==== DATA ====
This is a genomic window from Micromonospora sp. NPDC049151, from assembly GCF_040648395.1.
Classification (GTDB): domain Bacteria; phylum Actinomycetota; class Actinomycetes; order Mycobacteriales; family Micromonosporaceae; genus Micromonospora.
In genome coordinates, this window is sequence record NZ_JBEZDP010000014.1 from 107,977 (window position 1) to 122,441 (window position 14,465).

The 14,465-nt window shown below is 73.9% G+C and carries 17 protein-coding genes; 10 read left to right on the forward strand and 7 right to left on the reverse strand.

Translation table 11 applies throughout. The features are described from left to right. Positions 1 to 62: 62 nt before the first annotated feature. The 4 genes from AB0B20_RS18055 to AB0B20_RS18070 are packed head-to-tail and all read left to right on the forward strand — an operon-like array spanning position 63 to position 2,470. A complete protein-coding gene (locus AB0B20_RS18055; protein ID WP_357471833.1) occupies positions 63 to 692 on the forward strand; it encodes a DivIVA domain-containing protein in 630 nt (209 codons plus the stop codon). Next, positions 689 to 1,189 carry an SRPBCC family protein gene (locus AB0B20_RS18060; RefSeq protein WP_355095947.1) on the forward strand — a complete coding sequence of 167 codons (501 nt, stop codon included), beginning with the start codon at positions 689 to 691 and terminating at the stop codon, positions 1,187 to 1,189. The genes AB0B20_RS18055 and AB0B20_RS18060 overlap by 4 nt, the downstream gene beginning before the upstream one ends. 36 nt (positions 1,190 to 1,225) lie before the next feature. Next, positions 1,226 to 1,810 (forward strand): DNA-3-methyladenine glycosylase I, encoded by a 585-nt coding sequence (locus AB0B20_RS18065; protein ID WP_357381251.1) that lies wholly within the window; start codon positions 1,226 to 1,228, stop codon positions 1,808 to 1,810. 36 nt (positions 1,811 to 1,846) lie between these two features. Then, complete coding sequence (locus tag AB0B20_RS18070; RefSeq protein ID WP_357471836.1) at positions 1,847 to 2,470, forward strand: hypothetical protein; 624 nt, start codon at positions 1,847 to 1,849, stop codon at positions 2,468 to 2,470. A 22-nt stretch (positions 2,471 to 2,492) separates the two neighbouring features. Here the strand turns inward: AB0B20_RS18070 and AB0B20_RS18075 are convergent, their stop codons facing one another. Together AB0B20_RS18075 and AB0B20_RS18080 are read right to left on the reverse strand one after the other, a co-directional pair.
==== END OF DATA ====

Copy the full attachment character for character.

This is a genomic window from Micromonospora sp. NPDC049151, from assembly GCF_040648395.1.
Classification (GTDB): domain Bacteria; phylum Actinomycetota; class Actinomycetes; order Mycobacteriales; family Micromonosporaceae; genus Micromonospora.
In genome coordinates, this window is sequence record NZ_JBEZDP010000014.1 from 107,977 (window position 1) to 122,441 (window position 14,465).

The 14,465-nt window shown below is 73.9% G+C and carries 17 protein-coding genes; 10 read left to right on the forward strand and 7 right to left on the reverse strand.

Translation table 11 applies throughout. The features are described from left to right. Positions 1 to 62: 62 nt before the first annotated feature. The 4 genes from AB0B20_RS18055 to AB0B20_RS18070 are packed head-to-tail and all read left to right on the forward strand — an operon-like array spanning position 63 to position 2,470. A complete protein-coding gene (locus AB0B20_RS18055; protein ID WP_357471833.1) occupies positions 63 to 692 on the forward strand; it encodes a DivIVA domain-containing protein in 630 nt (209 codons plus the stop codon). Next, positions 689 to 1,189 carry an SRPBCC family protein gene (locus AB0B20_RS18060; RefSeq protein WP_355095947.1) on the forward strand — a complete coding sequence of 167 codons (501 nt, stop codon included), beginning with the start codon at positions 689 to 691 and terminating at the stop codon, positions 1,187 to 1,189. The genes AB0B20_RS18055 and AB0B20_RS18060 overlap by 4 nt, the downstream gene beginning before the upstream one ends. 36 nt (positions 1,190 to 1,225) lie before the next feature. Next, positions 1,226 to 1,810 (forward strand): DNA-3-methyladenine glycosylase I, encoded by a 585-nt coding sequence (locus AB0B20_RS18065; protein ID WP_357381251.1) that lies wholly within the window; start codon positions 1,226 to 1,228, stop codon positions 1,808 to 1,810. 36 nt (positions 1,811 to 1,846) lie between these two features. Then, complete coding sequence (locus tag AB0B20_RS18070; RefSeq protein ID WP_357471836.1) at positions 1,847 to 2,470, forward strand: hypothetical protein; 624 nt, start codon at positions 1,847 to 1,849, stop codon at positions 2,468 to 2,470. A 22-nt stretch (positions 2,471 to 2,492) separates the two neighbouring features. Here the strand turns inward: AB0B20_RS18070 and AB0B20_RS18075 are convergent, their stop codons facing one another. Together AB0B20_RS18075 and AB0B20_RS18080 are read right to left on the reverse strand one after the other, a co-directional pair.